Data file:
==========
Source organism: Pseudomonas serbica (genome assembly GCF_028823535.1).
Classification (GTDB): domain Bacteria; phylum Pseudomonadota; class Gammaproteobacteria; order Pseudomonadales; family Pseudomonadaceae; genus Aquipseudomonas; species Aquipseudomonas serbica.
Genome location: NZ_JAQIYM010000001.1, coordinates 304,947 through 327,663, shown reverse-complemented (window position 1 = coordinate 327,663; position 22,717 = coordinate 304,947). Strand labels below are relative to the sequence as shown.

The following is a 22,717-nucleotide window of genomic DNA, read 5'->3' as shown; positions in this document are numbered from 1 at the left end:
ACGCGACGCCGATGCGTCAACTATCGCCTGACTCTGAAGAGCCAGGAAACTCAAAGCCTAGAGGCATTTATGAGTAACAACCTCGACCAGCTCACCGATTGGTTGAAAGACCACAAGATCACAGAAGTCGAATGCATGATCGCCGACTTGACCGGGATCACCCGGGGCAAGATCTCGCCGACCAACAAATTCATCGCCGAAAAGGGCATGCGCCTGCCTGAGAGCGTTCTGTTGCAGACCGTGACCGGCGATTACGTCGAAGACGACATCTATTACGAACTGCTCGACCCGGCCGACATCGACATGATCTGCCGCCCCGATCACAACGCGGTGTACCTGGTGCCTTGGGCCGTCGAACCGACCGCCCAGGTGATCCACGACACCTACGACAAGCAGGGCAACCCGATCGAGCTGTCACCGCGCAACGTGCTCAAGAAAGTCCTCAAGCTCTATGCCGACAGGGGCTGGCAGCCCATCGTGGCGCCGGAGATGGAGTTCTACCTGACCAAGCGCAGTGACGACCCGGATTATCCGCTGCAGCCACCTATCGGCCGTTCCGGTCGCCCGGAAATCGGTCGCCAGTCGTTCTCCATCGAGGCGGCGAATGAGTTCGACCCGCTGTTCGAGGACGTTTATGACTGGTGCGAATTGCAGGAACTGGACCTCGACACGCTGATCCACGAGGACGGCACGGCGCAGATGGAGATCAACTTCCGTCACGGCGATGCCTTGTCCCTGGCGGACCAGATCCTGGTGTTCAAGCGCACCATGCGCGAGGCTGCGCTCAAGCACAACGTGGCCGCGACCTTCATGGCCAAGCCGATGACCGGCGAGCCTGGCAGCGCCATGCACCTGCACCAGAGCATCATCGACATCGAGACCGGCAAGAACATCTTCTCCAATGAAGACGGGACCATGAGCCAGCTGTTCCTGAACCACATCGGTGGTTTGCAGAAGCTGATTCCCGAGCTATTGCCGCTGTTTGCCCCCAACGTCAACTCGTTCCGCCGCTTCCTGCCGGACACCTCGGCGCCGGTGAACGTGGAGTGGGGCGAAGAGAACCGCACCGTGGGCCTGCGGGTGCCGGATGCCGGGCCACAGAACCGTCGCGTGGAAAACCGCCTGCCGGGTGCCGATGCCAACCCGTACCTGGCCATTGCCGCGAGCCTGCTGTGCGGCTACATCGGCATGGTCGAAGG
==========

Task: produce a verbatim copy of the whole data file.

Source organism: Pseudomonas serbica (genome assembly GCF_028823535.1).
Classification (GTDB): domain Bacteria; phylum Pseudomonadota; class Gammaproteobacteria; order Pseudomonadales; family Pseudomonadaceae; genus Aquipseudomonas; species Aquipseudomonas serbica.
Genome location: NZ_JAQIYM010000001.1, coordinates 304,947 through 327,663, shown reverse-complemented (window position 1 = coordinate 327,663; position 22,717 = coordinate 304,947). Strand labels below are relative to the sequence as shown.

The following is a 22,717-nucleotide window of genomic DNA, read 5'->3' as shown; positions in this document are numbered from 1 at the left end:
ACGCGACGCCGATGCGTCAACTATCGCCTGACTCTGAAGAGCCAGGAAACTCAAAGCCTAGAGGCATTTATGAGTAACAACCTCGACCAGCTCACCGATTGGTTGAAAGACCACAAGATCACAGAAGTCGAATGCATGATCGCCGACTTGACCGGGATCACCCGGGGCAAGATCTCGCCGACCAACAAATTCATCGCCGAAAAGGGCATGCGCCTGCCTGAGAGCGTTCTGTTGCAGACCGTGACCGGCGATTACGTCGAAGACGACATCTATTACGAACTGCTCGACCCGGCCGACATCGACATGATCTGCCGCCCCGATCACAACGCGGTGTACCTGGTGCCTTGGGCCGTCGAACCGACCGCCCAGGTGATCCACGACACCTACGACAAGCAGGGCAACCCGATCGAGCTGTCACCGCGCAACGTGCTCAAGAAAGTCCTCAAGCTCTATGCCGACAGGGGCTGGCAGCCCATCGTGGCGCCGGAGATGGAGTTCTACCTGACCAAGCGCAGTGACGACCCGGATTATCCGCTGCAGCCACCTATCGGCCGTTCCGGTCGCCCGGAAATCGGTCGCCAGTCGTTCTCCATCGAGGCGGCGAATGAGTTCGACCCGCTGTTCGAGGACGTTTATGACTGGTGCGAATTGCAGGAACTGGACCTCGACACGCTGATCCACGAGGACGGCACGGCGCAGATGGAGATCAACTTCCGTCACGGCGATGCCTTGTCCCTGGCGGACCAGATCCTGGTGTTCAAGCGCACCATGCGCGAGGCTGCGCTCAAGCACAACGTGGCCGCGACCTTCATGGCCAAGCCGATGACCGGCGAGCCTGGCAGCGCCATGCACCTGCACCAGAGCATCATCGACATCGAGACCGGCAAGAACATCTTCTCCAATGAAGACGGGACCATGAGCCAGCTGTTCCTGAACCACATCGGTGGTTTGCAGAAGCTGATTCCCGAGCTATTGCCGCTGTTTGCCCCCAACGTCAACTCGTTCCGCCGCTTCCTGCCGGACACCTCGGCGCCGGTGAACGTGGAGTGGGGCGAAGAGAACCGCACCGTGGGCCTGCGGGTGCCGGATGCCGGGCCACAGAACCGTCGCGTGGAAAACCGCCTGCCGGGTGCCGATGCCAACCCGTACCTGGCCATTGCCGCGAGCCTGCTGTGCGGCTACATCGGCATGGTCGAAGG